Fearing mistreatment of their children with disabilities at school, parents across the country have taken to fitting their kids with hidden devices to capture a day in their lives at school.
Among the mundane teacher-student interactions are the sounds of slapping, taunting voices, talk about the best recipes for martinis, and selected reading from an article that refers to the inadequate size of a sexual organ.
In the most recent case, Stuart Chaifetz, a New Jersey father of a 10-year-old with autism, Akian, sent his son to school with a wire in February, after school staff said the boy was being violent in school, the Daily Dot reported.
The behavior was out of character for Akian, and even a behaviorist couldn't provoke him into acting the same way outside of class.
To get to the root of what was causing his son to act this way—Akian and other students in his class speak very little—Chaifetz fitted his son with wire.
Chaifetz's recording captured staff calling his son a "bastard" and telling him to shut his mouth. School staff were heard talking negatively about parents, and they were caught talking about alcohol.
The story reminded me immediately of a case in Atlanta, where the parents of then-10-year-old Stefan Ferrari, who also has autism, recorded several days of their son's life at school in 2008. Stefan doesn't speak.
That recording caught Stefan's teacher and colleagues talking about sex and sharing recipes for dirty martinis. It reflected Stefan being teased for eating pizza from the trash, and the threat of a "'be-quiet hit' to a crying child, followed by the repeated slaps of an adult's hand against Stefan's bottom," the Atlanta Journal-Constitution reported.
In one part of the recording, the teacher reads aloud from a magazine advice column: "The man I am dating is intelligent and he opens the door for me and he puts up with my moodiness, but he has a small penis," she says.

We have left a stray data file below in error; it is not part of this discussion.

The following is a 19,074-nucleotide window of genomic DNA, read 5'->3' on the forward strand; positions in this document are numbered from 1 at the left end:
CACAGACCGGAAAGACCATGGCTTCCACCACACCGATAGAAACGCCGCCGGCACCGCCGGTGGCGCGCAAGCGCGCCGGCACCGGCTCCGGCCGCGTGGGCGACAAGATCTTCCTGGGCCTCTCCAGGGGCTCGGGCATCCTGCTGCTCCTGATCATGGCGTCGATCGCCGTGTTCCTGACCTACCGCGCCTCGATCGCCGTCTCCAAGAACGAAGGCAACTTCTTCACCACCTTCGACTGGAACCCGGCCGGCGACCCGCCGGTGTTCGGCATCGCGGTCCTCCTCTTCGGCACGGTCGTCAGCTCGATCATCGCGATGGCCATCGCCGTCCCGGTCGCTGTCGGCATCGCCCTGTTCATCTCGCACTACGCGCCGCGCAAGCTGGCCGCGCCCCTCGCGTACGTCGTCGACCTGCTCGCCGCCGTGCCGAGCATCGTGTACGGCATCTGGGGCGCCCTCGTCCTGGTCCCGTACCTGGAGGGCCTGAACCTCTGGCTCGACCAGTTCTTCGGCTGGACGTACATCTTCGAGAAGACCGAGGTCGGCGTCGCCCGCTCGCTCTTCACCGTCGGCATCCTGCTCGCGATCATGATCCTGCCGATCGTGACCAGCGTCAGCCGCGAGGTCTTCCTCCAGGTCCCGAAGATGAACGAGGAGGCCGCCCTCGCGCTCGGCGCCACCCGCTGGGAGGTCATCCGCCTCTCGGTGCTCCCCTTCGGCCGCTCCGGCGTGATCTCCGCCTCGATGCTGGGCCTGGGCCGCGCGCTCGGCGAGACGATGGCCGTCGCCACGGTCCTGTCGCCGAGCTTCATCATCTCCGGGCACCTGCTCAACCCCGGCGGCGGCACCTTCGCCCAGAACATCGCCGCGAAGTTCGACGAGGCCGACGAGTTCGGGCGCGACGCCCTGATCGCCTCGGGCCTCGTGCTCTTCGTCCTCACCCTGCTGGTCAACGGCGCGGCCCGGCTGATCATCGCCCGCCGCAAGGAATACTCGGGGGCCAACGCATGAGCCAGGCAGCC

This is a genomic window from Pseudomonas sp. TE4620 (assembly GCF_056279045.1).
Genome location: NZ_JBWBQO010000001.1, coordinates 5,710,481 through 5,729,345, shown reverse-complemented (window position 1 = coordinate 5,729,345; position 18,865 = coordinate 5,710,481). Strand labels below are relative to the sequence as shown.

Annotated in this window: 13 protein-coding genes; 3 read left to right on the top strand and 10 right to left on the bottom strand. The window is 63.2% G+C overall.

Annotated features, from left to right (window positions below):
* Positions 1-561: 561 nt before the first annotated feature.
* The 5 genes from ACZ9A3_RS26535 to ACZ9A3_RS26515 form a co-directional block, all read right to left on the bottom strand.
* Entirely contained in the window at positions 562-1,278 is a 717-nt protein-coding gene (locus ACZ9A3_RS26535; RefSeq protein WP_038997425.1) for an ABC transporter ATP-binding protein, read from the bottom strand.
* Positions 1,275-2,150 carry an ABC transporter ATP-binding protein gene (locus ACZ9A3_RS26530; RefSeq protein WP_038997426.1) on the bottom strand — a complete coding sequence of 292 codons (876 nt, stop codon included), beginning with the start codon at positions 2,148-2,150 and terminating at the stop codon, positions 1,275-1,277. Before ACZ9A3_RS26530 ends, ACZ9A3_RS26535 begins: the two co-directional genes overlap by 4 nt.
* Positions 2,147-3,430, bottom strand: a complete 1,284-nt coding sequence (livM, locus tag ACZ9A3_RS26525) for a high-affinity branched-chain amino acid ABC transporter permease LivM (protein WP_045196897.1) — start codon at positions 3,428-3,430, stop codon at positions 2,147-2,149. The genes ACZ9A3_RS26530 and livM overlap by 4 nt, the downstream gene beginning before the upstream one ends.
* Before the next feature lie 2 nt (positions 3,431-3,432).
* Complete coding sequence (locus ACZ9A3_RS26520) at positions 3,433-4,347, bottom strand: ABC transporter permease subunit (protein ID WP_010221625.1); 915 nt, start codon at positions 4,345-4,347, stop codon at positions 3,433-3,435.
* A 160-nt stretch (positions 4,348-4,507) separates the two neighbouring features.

While Akian's father told the Daily Dot that he doesn't plan to sue, Stefan's parents did. Eventually, a lower court judge ruled that Stefan was "intentionally injured in that classroom by trauma ... and he was verbally abused," and ordered the school district to pay for Stefan's education in private schools through age 22.
The school district then sued Stefan's parents and eventually the parties settled out of court. The AJC reported that though the terms were confidential, court records indicate the district will pay the Ferraris' legal bills—about $236,000—in addition to almost $800,000 for its own lawyers, plus other expenses. The records said the district also will place "a certain amount of money," into a trust fund for Stefan's education. (There's a lot more to this case for sure. Read the complete AJC story.)
In Akian's case, his father told the Daily Dot that the Cherry Hill, N.J., district has transferred an aide and teacher to another school within the district. In Atlanta, Stefan's teacher was eventually fired.
In this video, Akian's father describes what led him to record his son's day at school and includes bits of the recording.
And in yet another case in Ohio, the mother of a teenage student with developmental disabilities sent her daughter to school with a recording device to prove a teacher and school aide were bullying her, the Associated Press reported.
A teacher and aide in the Miami Trace Local District are heard questioning Cheyanne about her weight and how active she is and commenting on her character and the character of her mother and her boyfriend.
"Are you that damn dumb? Are you that dumb?" the aide is heard saying. "Oh, my God. You are such a liar. ... You told me you don't know. It's no wonder you don't have friends. No wonder nobody likes you. Because you lie, cheat ... steal."
In another instance, the teacher talks to the girl about the results of a test. "You know what? Just keep it," she said. "You failed it. I know it. I don't need your test to grade. You failed it."
The aide eventually resigned, the Washington Court House Record Herald reported. The teacher was suspended from working for a year, and the district settled a lawsuit filed by the girl's family for $300,000.
I have never taught students with disabilities, and I can only imagine that it is difficult, frustrating, under-compensated work that many of these teachers aren't fully prepared for, but presumably there are at least a few moments of delight and inspiration, too. I hate to think, though, that parents feel obligated to record their children's days at school to ensure their safety.
Or is this what it has come to?